Google commits to work with UK regulator on plan to drop browser cookies


A Google Chrome lapel pin

Stephen Shankland/CNET

Britain’s competitors regulator could have a say in Google’s plan to phase out third-party cookies in Chrome. On Friday, the Competitors and Markets Authority stated it is reviewing several commitments from Google designed to make sure that its net privateness efforts will not impede competitors in digital advert markets. 

Final yr, Google stated it’s going to regularly take away third-party cookies, little bits of code that may let advertisers observe person historical past throughout the online. The transfer is a part of the search big’s push towards a privacy sandbox, which is designed to let publishers goal advertisements primarily based on individuals’s pursuits with out infringing on privateness. 

Nonetheless, the CMA, in addition to regulators in the US, have been involved the privateness push might hurt newspapers and different companies that depend on personalised on-line advertisements. The commitments from Google come after enforcement actions the CMA launched towards the tech big in January. 

The commitments from Google embrace elevated transparency round timelines, limits on how Google will use particular person person knowledge for advertisements and a promise to not give preferential therapy to its personal advert merchandise or websites. If accepted by the CMA, the commitments will develop into legally binding, the authority stated. Google stated it could apply them globally.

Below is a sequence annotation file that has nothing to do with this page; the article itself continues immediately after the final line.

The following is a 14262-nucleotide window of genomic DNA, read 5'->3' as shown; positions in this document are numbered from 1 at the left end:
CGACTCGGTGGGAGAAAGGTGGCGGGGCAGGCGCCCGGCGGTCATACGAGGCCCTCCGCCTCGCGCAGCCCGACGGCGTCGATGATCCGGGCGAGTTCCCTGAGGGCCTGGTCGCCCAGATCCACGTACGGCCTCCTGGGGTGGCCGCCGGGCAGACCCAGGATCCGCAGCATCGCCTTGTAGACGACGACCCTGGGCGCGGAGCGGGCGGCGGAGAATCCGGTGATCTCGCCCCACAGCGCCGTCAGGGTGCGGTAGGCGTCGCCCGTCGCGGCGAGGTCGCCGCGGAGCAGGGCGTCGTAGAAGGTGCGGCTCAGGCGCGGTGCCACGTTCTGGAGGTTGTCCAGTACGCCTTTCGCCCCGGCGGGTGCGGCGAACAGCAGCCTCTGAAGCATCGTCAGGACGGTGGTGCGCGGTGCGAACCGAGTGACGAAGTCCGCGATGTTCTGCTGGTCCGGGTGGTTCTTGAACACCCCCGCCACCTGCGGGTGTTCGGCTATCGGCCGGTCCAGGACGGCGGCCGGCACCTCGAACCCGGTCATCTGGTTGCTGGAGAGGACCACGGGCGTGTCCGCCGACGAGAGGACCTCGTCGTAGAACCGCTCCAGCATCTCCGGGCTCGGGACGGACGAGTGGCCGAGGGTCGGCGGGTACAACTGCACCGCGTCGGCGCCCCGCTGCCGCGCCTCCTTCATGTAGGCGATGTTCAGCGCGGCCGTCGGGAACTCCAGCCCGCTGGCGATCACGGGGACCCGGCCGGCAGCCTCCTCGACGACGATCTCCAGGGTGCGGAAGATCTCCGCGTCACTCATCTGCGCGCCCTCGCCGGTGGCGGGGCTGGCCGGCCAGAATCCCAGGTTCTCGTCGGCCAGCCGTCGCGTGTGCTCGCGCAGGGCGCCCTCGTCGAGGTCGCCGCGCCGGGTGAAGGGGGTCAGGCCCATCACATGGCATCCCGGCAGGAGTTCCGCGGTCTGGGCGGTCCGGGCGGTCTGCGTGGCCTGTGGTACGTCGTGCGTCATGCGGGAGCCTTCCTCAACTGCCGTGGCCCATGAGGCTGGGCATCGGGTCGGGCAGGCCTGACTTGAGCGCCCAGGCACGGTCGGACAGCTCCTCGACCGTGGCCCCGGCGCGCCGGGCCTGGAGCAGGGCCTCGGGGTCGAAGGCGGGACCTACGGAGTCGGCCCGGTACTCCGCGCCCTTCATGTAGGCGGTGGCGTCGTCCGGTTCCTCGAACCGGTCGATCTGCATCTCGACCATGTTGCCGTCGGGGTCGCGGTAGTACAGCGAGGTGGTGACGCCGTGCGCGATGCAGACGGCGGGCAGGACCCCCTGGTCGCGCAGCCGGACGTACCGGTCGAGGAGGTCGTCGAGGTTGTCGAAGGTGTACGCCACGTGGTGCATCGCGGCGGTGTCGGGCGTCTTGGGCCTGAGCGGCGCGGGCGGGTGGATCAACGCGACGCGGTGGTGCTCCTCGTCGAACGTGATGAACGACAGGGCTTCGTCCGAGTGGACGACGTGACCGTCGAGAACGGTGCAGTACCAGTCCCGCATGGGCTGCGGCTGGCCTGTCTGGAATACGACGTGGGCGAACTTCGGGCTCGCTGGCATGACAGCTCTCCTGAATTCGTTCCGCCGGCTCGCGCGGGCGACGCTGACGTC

“We imagine that these sorts of investments in privateness will create extra alternative, not much less,” Oliver Bethell, director of Authorized at Google, wrote in a blog post. “The Privateness Sandbox seeks a approach ahead that improves individuals’s privateness on-line whereas making certain that advertisers and publishers of all sizes can proceed to succeed.”



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